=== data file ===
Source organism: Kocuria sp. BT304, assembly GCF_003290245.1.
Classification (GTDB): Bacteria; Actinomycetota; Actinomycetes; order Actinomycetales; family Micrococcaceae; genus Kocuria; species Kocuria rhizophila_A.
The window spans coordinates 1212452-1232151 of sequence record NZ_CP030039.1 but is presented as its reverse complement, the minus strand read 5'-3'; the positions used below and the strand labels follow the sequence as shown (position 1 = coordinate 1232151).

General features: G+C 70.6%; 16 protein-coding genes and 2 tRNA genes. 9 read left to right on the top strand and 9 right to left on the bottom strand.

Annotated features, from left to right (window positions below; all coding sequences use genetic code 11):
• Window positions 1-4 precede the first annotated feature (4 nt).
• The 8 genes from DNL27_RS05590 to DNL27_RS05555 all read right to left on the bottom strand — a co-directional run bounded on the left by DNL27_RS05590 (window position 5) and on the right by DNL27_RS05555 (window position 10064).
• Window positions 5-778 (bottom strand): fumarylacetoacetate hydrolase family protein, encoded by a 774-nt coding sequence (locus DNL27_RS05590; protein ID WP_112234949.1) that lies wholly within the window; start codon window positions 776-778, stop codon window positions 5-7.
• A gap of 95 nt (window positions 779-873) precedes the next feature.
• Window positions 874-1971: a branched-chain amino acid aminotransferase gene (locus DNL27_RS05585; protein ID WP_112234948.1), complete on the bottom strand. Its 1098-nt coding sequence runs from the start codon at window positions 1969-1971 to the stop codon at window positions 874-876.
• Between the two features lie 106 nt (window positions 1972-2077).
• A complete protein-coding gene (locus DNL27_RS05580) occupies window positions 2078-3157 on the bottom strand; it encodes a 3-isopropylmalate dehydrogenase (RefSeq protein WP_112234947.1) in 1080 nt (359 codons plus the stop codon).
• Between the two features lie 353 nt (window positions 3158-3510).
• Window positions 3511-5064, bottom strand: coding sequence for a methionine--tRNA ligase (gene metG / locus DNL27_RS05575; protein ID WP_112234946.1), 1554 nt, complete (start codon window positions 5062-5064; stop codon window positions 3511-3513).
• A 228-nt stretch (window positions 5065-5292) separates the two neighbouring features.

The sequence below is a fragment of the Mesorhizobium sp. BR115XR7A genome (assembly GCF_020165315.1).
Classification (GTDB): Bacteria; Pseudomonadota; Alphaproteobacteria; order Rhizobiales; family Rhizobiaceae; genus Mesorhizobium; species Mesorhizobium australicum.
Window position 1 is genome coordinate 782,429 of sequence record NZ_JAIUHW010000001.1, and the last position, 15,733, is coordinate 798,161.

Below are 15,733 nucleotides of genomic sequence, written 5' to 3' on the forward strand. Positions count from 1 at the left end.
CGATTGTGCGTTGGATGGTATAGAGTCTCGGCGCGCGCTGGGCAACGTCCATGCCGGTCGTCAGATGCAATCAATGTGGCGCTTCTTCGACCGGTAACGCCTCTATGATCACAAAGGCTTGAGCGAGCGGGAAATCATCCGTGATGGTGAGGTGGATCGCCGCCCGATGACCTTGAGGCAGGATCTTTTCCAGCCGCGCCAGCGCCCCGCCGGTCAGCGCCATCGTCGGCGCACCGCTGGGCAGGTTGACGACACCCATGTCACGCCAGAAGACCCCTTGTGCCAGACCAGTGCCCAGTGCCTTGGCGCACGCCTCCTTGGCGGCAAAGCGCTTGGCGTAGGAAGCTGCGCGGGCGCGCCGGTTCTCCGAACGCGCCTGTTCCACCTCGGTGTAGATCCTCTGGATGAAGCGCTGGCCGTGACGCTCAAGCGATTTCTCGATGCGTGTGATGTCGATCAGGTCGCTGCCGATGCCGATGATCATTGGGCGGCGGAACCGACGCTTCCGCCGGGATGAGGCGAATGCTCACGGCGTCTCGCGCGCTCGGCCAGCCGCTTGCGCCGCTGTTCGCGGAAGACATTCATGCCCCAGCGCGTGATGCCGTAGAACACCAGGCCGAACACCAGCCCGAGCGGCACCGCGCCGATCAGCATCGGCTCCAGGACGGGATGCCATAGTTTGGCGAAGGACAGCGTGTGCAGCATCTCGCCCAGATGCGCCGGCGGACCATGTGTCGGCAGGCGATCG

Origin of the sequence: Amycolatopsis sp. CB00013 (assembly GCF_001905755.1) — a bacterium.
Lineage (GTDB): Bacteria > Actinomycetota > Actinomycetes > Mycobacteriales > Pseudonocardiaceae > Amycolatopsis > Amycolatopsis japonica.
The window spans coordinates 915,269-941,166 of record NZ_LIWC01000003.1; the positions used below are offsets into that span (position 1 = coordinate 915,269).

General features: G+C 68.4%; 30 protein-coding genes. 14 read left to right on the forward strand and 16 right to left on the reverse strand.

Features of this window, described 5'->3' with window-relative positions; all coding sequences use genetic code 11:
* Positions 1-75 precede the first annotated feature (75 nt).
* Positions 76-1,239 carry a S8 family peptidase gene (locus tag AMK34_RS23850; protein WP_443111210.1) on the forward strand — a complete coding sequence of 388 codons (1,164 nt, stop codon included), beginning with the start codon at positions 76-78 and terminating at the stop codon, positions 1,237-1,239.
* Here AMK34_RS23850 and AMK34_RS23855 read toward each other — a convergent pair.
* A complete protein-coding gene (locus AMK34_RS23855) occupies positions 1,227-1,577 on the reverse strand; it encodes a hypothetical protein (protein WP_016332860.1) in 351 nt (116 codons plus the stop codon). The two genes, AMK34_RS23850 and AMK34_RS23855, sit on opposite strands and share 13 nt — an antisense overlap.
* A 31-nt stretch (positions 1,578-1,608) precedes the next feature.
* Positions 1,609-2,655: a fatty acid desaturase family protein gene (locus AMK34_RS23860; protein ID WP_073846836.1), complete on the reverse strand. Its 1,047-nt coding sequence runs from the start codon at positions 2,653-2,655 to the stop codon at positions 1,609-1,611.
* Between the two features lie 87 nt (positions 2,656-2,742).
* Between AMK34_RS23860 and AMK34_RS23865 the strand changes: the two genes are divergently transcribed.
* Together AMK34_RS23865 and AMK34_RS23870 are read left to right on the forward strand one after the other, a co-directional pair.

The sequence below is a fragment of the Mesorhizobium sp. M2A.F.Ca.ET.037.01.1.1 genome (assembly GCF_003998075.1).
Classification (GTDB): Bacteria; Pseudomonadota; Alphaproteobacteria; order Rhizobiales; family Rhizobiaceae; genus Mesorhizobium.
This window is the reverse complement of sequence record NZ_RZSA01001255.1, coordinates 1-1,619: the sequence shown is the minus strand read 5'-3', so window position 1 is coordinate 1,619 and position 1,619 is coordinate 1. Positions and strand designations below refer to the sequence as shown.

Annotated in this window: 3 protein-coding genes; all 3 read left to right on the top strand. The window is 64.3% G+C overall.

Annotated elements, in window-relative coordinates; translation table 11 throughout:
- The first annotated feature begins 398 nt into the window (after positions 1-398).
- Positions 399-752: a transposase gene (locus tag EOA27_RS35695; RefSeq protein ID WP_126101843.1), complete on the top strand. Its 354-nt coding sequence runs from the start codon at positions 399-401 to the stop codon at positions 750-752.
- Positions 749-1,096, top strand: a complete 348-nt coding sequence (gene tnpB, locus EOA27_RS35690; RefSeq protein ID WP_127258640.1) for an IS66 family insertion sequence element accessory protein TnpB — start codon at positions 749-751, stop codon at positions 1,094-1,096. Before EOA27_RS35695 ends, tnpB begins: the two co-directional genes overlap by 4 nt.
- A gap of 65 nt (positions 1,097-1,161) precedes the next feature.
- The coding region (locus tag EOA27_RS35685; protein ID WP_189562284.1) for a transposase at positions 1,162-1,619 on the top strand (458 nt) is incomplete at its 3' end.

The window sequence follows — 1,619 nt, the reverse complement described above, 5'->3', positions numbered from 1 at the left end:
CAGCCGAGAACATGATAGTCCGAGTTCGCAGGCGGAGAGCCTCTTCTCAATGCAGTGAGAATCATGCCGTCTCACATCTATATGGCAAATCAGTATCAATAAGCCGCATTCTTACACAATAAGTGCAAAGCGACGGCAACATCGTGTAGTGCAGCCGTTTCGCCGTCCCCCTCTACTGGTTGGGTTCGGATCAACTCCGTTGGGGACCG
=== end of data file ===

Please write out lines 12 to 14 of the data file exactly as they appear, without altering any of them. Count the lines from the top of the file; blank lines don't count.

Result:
• A complete protein-coding gene (locus DNL27_RS05580) occupies window positions 2078-3157 on the bottom strand; it encodes a 3-isopropylmalate dehydrogenase (RefSeq protein WP_112234947.1) in 1080 nt (359 codons plus the stop codon).
• Between the two features lie 353 nt (window positions 3158-3510).
• Window positions 3511-5064, bottom strand: coding sequence for a methionine--tRNA ligase (gene metG / locus DNL27_RS05575; protein ID WP_112234946.1), 1554 nt, complete (start codon window positions 5062-5064; stop codon window positions 3511-3513).